SAVANNAH, Ga. – Kids are the future and they have a lot to say when it comes changes they’d like to see.
They told Savannah city officials Wednesday afternoon on what needs to change in their neighborhoods.
“See more youth involvement, creating more opportunities for youth and trying to get them more involved,” Ahmad O’Neal, a 17-year-old Savannah Early College High School student, said. “Trying to make them more aware of different things going on in the city.”
A handful of students from schools like Savannah Christian and St. Vincent’s Academy voiced their opinions as part of the Savannah Forward campaign.
“These are people who want to hear what I have to say about how I feel my community should look in a couple of years,” Aliyah Dorsey, an 18-year-old St. Vincent’s Academy student, said. “I feel like it’s also my duty to be a part of that conversation.”
Until now, city leaders have only heard from adults, but they also wanted to hear suggestions from our teens in the community.
“It’s just about feeling that you can,” Dorsey said. “Some things you say will like make a difference to somebody.”
Some of those things keep your kids out of trouble.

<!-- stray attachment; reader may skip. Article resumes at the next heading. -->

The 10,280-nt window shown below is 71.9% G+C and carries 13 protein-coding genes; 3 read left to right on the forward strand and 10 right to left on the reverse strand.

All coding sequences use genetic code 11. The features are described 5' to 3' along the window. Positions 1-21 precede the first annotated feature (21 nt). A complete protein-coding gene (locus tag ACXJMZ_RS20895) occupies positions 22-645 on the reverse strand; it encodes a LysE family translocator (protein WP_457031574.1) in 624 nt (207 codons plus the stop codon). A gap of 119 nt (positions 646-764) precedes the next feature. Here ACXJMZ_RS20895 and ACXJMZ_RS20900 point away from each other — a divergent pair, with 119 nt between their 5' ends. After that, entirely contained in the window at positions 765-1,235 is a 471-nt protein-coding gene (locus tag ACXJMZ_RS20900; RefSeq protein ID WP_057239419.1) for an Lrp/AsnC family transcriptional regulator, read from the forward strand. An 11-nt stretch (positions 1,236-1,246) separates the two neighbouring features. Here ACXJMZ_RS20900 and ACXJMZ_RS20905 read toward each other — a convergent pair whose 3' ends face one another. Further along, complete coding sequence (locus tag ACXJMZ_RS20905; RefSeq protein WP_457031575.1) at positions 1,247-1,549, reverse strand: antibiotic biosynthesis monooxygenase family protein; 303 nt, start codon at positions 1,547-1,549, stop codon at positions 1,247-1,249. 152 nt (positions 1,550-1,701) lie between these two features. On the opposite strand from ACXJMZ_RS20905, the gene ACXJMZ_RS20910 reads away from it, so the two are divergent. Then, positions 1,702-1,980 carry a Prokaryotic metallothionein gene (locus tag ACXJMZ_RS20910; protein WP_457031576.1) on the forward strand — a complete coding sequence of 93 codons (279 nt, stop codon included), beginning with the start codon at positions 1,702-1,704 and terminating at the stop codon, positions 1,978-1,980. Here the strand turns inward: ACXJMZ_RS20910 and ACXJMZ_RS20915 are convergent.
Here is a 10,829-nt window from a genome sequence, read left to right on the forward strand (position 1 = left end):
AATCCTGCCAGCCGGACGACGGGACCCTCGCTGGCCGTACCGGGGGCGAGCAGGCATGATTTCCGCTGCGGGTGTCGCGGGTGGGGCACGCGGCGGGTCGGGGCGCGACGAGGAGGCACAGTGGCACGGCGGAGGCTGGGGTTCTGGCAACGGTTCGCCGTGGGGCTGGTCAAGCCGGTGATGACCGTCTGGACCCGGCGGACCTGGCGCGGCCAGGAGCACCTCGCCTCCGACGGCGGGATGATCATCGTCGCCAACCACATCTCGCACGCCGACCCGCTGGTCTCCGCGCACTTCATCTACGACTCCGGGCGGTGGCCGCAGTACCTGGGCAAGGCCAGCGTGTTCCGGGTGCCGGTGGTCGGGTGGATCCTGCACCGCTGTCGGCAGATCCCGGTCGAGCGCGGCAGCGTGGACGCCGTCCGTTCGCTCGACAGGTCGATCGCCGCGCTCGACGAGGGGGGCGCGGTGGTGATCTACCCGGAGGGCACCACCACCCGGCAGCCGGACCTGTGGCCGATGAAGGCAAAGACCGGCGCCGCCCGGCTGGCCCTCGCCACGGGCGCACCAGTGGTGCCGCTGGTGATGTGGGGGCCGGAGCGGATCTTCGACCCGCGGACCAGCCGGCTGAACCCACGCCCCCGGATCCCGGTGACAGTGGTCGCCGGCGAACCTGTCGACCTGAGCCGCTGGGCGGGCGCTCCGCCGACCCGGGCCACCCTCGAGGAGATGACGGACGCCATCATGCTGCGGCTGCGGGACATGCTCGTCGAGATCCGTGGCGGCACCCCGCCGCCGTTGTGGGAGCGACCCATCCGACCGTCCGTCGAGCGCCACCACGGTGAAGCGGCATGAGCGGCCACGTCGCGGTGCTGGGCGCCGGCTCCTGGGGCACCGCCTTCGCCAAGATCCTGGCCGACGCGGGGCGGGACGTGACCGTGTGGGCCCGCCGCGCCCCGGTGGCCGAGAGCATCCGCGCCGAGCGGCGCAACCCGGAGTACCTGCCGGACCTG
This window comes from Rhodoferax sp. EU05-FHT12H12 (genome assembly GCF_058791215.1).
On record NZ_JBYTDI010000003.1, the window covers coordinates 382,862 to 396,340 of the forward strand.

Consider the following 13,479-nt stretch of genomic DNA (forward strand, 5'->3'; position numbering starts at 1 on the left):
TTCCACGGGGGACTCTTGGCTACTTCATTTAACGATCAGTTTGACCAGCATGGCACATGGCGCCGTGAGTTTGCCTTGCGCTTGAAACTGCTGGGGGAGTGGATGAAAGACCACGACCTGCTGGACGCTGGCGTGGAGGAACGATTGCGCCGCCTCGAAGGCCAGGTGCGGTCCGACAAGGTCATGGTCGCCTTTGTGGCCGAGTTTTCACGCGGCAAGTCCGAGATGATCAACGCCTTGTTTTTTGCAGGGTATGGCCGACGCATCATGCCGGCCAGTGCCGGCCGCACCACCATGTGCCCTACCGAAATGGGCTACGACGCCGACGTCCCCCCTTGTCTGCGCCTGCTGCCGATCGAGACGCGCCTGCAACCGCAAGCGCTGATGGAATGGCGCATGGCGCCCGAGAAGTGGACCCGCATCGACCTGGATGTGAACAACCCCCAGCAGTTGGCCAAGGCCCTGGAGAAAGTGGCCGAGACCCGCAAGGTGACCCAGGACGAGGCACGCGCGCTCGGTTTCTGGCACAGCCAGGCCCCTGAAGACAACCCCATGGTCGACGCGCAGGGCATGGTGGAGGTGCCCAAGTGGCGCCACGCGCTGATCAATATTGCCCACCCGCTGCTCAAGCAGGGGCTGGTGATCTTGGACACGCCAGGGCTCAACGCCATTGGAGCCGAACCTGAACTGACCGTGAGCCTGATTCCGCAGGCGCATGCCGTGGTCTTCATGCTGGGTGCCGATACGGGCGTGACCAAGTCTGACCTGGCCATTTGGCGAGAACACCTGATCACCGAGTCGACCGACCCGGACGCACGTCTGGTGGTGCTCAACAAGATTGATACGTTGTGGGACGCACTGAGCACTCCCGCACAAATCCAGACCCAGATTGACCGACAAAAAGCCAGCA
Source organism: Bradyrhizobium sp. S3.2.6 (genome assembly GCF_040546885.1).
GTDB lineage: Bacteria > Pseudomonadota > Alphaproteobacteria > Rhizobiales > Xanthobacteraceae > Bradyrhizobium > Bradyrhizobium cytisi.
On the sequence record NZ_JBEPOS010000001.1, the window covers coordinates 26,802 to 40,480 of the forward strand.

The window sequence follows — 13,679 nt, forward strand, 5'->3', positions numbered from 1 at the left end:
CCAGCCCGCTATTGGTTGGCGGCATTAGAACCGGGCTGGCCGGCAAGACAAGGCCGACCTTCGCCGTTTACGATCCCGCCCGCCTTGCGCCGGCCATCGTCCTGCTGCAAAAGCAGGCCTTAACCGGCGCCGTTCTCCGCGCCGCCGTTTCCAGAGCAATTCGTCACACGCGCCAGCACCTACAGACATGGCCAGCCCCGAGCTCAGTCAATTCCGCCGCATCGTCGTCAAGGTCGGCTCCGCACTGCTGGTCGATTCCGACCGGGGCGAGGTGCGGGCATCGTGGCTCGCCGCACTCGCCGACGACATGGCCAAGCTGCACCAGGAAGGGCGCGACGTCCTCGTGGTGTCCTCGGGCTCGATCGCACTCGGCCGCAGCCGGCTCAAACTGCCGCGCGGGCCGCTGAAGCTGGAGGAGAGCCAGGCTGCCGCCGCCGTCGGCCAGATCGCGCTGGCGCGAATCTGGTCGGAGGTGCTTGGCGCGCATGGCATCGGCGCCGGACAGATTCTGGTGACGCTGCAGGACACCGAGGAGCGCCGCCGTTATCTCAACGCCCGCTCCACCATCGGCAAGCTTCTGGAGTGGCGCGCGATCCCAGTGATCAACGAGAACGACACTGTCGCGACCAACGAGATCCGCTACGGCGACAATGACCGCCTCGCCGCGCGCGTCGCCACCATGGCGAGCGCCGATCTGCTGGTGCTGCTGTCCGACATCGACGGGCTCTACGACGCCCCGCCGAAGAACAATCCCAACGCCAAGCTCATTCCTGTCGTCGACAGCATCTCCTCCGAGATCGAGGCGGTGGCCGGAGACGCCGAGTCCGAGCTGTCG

“Because of the environment that I’m in over at Savannah Early College, there’s a good amount of crime that’s goin on over there,” O’Neal said. “It’s not always bad, but here and there you’ll hear you’ll have a couple blocks down maybe right next to the school. Good organizations like Chatham County Youth Commission, Youth Ambassadors; everything around the city that youth can get into, so they won’t get in trouble or not have anything to do and feel like all they have to do is be on social media all the time.”
Other teens talked about how bullying could be controlled in schools or creating more internship opportunities.
“Also, maybe provide counselors for them to talk to,” Dorsey said. “I feel like a lot youth sometimes we feel like we’re all by ourselves and that our experiences are so singular when really a lot of people feel the way we do.”
These comments will be taken to city leaders at the end of the Savannah Forward campaign. An opportunity teens said they were happy to have.
“Try to get awareness out to how they can do different things in the community instead of say bad things or havin nothing to do at all,” O’Neal said.